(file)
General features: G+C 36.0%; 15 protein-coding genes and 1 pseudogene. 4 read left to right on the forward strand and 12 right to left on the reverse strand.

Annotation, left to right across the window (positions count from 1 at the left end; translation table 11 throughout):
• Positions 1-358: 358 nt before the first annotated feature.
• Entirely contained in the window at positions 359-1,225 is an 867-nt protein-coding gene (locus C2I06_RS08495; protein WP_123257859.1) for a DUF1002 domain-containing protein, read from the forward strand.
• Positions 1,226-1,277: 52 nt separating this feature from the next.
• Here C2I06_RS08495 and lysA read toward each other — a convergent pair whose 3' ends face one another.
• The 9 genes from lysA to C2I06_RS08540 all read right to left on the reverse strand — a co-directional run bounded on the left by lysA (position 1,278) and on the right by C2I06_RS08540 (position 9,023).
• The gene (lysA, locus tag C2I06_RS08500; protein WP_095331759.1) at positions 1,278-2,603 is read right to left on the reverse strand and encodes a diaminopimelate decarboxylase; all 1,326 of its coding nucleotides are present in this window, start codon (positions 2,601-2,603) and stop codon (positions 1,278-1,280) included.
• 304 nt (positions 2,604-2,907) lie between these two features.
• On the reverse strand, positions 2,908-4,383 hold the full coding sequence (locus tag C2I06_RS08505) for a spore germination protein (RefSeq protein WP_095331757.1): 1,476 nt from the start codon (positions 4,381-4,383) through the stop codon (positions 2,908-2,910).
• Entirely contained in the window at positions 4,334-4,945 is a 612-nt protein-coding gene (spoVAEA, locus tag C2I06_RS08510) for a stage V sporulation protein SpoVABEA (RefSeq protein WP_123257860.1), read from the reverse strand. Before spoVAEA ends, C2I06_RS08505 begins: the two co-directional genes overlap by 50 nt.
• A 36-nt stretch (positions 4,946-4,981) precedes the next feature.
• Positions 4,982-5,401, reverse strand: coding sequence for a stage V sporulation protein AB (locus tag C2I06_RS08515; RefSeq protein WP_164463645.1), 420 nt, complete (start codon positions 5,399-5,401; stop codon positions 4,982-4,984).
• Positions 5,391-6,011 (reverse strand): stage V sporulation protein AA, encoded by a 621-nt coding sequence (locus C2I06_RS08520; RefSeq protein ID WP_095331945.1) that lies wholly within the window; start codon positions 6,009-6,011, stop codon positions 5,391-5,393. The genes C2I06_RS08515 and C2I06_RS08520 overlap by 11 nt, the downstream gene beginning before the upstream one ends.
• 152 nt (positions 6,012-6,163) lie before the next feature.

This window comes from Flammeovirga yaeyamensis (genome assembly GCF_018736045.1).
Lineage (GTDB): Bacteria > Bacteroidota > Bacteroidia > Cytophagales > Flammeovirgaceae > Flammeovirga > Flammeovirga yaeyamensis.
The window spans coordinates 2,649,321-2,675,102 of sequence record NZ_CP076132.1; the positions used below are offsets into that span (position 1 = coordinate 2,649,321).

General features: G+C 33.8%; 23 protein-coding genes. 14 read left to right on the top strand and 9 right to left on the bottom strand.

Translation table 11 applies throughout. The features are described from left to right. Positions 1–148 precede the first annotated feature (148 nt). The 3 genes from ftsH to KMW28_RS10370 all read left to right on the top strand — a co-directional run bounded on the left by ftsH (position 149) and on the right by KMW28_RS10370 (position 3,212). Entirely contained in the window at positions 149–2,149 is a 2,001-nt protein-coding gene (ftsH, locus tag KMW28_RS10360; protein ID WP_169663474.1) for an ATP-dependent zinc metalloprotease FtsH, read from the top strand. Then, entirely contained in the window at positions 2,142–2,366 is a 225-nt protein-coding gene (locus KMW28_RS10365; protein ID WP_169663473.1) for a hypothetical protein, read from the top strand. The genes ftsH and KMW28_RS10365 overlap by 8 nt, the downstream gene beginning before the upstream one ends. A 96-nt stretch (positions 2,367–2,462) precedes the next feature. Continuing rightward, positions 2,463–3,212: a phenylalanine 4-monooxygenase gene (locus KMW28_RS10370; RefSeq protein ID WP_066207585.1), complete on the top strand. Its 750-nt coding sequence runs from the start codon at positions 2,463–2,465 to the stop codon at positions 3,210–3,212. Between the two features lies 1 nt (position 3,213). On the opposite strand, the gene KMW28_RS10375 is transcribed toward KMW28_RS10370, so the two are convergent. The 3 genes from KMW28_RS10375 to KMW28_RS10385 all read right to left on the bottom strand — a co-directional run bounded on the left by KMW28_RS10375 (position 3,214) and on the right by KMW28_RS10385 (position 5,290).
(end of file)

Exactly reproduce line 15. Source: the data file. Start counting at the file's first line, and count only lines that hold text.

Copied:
• 152 nt (positions 6,012-6,163) lie before the next feature.